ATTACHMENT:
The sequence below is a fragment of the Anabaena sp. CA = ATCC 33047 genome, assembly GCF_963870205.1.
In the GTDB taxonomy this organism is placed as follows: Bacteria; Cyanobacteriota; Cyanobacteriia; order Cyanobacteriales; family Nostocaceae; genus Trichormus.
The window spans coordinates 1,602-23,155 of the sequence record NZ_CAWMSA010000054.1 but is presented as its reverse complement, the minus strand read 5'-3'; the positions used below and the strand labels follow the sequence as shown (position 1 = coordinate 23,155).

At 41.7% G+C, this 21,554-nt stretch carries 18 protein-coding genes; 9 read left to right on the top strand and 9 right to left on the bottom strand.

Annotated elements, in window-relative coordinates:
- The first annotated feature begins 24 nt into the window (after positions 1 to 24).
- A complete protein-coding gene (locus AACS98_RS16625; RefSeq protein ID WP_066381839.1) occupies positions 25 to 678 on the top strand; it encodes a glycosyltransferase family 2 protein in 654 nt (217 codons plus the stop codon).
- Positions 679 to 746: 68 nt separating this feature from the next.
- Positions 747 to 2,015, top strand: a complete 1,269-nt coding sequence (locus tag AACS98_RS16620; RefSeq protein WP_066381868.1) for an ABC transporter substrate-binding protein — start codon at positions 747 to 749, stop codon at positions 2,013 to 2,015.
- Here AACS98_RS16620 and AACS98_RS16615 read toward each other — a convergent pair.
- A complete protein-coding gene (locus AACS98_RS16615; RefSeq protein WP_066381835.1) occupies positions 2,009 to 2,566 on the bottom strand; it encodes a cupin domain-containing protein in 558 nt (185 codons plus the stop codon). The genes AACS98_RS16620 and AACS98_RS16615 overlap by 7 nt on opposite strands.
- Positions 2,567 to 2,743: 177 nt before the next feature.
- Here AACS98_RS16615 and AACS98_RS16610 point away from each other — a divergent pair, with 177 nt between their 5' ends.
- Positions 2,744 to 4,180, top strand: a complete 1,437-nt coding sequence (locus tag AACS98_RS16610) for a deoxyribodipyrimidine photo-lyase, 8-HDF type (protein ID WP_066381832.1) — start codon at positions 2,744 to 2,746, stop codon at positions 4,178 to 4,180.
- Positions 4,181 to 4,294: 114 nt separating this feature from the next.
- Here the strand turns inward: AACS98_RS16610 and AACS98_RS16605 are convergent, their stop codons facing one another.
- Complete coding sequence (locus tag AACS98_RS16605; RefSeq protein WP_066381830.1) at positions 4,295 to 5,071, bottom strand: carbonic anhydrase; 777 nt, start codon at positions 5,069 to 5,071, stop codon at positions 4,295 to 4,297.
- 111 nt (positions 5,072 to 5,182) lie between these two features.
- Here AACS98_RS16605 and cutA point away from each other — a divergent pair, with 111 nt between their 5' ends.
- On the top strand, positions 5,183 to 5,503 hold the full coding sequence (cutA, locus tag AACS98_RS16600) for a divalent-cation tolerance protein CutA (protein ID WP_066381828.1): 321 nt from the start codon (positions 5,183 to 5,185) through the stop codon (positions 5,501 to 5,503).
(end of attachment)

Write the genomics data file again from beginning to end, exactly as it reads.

The sequence below is a fragment of the Anabaena sp. CA = ATCC 33047 genome, assembly GCF_963870205.1.
In the GTDB taxonomy this organism is placed as follows: Bacteria; Cyanobacteriota; Cyanobacteriia; order Cyanobacteriales; family Nostocaceae; genus Trichormus.
The window spans coordinates 1,602-23,155 of the sequence record NZ_CAWMSA010000054.1 but is presented as its reverse complement, the minus strand read 5'-3'; the positions used below and the strand labels follow the sequence as shown (position 1 = coordinate 23,155).

At 41.7% G+C, this 21,554-nt stretch carries 18 protein-coding genes; 9 read left to right on the top strand and 9 right to left on the bottom strand.

Annotated elements, in window-relative coordinates:
- The first annotated feature begins 24 nt into the window (after positions 1 to 24).
- A complete protein-coding gene (locus AACS98_RS16625; RefSeq protein ID WP_066381839.1) occupies positions 25 to 678 on the top strand; it encodes a glycosyltransferase family 2 protein in 654 nt (217 codons plus the stop codon).
- Positions 679 to 746: 68 nt separating this feature from the next.
- Positions 747 to 2,015, top strand: a complete 1,269-nt coding sequence (locus tag AACS98_RS16620; RefSeq protein WP_066381868.1) for an ABC transporter substrate-binding protein — start codon at positions 747 to 749, stop codon at positions 2,013 to 2,015.
- Here AACS98_RS16620 and AACS98_RS16615 read toward each other — a convergent pair.
- A complete protein-coding gene (locus AACS98_RS16615; RefSeq protein WP_066381835.1) occupies positions 2,009 to 2,566 on the bottom strand; it encodes a cupin domain-containing protein in 558 nt (185 codons plus the stop codon). The genes AACS98_RS16620 and AACS98_RS16615 overlap by 7 nt on opposite strands.
- Positions 2,567 to 2,743: 177 nt before the next feature.
- Here AACS98_RS16615 and AACS98_RS16610 point away from each other — a divergent pair, with 177 nt between their 5' ends.
- Positions 2,744 to 4,180, top strand: a complete 1,437-nt coding sequence (locus tag AACS98_RS16610) for a deoxyribodipyrimidine photo-lyase, 8-HDF type (protein ID WP_066381832.1) — start codon at positions 2,744 to 2,746, stop codon at positions 4,178 to 4,180.
- Positions 4,181 to 4,294: 114 nt separating this feature from the next.
- Here the strand turns inward: AACS98_RS16610 and AACS98_RS16605 are convergent, their stop codons facing one another.
- Complete coding sequence (locus tag AACS98_RS16605; RefSeq protein WP_066381830.1) at positions 4,295 to 5,071, bottom strand: carbonic anhydrase; 777 nt, start codon at positions 5,069 to 5,071, stop codon at positions 4,295 to 4,297.
- 111 nt (positions 5,072 to 5,182) lie between these two features.
- Here AACS98_RS16605 and cutA point away from each other — a divergent pair, with 111 nt between their 5' ends.
- On the top strand, positions 5,183 to 5,503 hold the full coding sequence (cutA, locus tag AACS98_RS16600) for a divalent-cation tolerance protein CutA (protein ID WP_066381828.1): 321 nt from the start codon (positions 5,183 to 5,185) through the stop codon (positions 5,501 to 5,503).